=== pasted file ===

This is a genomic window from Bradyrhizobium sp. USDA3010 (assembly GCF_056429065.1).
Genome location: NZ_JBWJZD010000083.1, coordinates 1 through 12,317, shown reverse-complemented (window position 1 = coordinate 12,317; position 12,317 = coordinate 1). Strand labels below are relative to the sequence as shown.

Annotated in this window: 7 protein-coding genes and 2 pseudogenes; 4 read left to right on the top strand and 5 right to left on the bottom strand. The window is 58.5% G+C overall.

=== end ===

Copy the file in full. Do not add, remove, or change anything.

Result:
This is a genomic window from Bradyrhizobium sp. USDA3010 (assembly GCF_056429065.1).
Genome location: NZ_JBWJZD010000083.1, coordinates 1 through 12,317, shown reverse-complemented (window position 1 = coordinate 12,317; position 12,317 = coordinate 1). Strand labels below are relative to the sequence as shown.

Annotated in this window: 7 protein-coding genes and 2 pseudogenes; 4 read left to right on the top strand and 5 right to left on the bottom strand. The window is 58.5% G+C overall.